I am fascinated with the questions God asks people. As recorded in Scripture, whenever God asks a question it is not because He lacks the answer. The all-knowing God already knows, and yet He still asks. This concept intrigues me. Why does He ask? If He already knows, why bother asking? I believe it has to do with His patient, Father-heart wanting to draw out of us the answer He already knows. In short, He does it so that we can know what He already knows.
Recently I wrote about God’s first question recorded in the Bible. See this link:
The next question I want to explore is when God asked Cain, “Where is your bother Abel?” Most of us who grew up in Sunday school know the answer Cain gave, “I don’t know, am I my brother’s keeper?” Thousands of sermons have been preached on this topic; even Jesus told a parable asking who the better neighbor was. But in order for us to gain some insight from God’s question to Cain we need to know more of the back story.
Genesis 4 records that after Adam and Eve were evicted from the Garden of Eden their family grew and they had two sons, Cain the older, Abel the younger. Cain was a worker of the soil (gardener) and Abel kept the flocks (shepherd). Both Cain and Abel brought offerings before the Lord from the work of their hands. Abel’s offering was looked upon with favor by God, Cain’s was not.
This is the first mention of offerings in the Bible. When something is mentioned for the first time we should pay especially close attention. We see this as man’s first attempt to interact with God after sin had driven a wedge in the once close relationship. It is note-worthy that God does not initiate the giving of the offerings. It was not something He required of the brothers, they took it upon themselves to do it.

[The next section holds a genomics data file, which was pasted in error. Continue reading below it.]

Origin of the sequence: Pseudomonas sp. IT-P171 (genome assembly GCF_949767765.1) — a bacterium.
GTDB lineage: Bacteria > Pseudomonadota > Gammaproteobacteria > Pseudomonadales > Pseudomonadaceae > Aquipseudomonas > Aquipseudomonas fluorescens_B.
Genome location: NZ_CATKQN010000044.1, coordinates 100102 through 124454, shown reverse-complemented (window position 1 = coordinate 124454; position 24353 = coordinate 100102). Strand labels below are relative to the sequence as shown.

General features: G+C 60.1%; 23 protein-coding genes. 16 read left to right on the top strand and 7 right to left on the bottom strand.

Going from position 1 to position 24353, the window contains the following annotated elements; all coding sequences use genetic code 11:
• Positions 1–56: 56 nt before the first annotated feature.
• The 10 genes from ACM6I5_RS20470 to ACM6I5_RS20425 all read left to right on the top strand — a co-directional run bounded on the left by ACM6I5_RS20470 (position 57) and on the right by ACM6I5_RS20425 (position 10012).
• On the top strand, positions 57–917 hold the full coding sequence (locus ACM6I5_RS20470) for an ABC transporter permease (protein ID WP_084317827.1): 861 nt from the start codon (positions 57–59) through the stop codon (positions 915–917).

We are not given the reason why Cain’s offering was rejected and Abel’s was accepted. Allow me to speculate. Did it have to do with Abel’s animal sacrifice involving the shedding of blood (see Hebrews 9:22)? Was Cain’s offering inferior because it was from the harvest of the ground? The sacrificial system later introduced by God and carried on for centuries until Christ supports both blood sacrifice and grain offerings, so that is probably not why.
Perhaps it has more to do with attitude. Cain was angry and his face downcast because his offering was not accepted by God. Maybe this has to do with the attitude he gave the offering with in the first place. When we give because we think we are supposed to, because someone else is doing it, because we think it is going to buy us some favor we are giving for the wrong reasons.
God looks at the heart of what we do more than the act itself. Whatever the reason, God was approaching Cain concerning his attitude more than the gift itself. The first question he asked Cain was “Why are you so angry? Followed by, “Why is your face downcast?” Obviously God knew why Cain was upset; He wanted Cain to admit it as well. God tells Cain, “If you do what is right (if you change your attitude) will you not be accepted? But if you don’t do what is right (if you don’t change your attitude) sin is crouching at your door; it desires to have you, but you must rule over it. “It” is not referring to sin so much as attitude in this case.
After this conversation with God, which was not really a conversation because Cain was sullen and didn’t say anything, Cain invites his brother out into the field and kills him.
Over an offering.
This is another first mention in the Bible. Unfortunately, there were many more murders mentioned. Surely God’s words were ringing in Cain’s ears as his heart pounded and his adrenaline pumped in the few seconds after the fatal blow. “Sin is crouching at your door; IT (sin) desires to have you; but you must rule over IT (attitude).”
It is here that God approaches a second time, knowing full well what Cain has done and where Abel’s whereabouts asking, “Where is your brother, Abel?”
“I don’t know,” he replied. “Am I my brother’s keeper?
“What have you done?” the Lord said. I can imagine the disappointment in God’s voice as he begged Cain to listen with Him to hear the blood of Abel, unjustly spiilled, as it cried out to Him from the ground. There were no more questions, only curses, as the consequence of sin played out.
The primary lesson to learn from this account is that when God asks “where is your brother?” The proper response is not “Am I my brother’s keeper?” A secondary lesson would be to learn that attitude affects everything. We must learn to rule over it so that the sin crouching at our door desiring to have us does not.
Where is your brother?
Are you your brother’s keeper?
It’s all about your attitude.
Written by Max L. Morton January 2017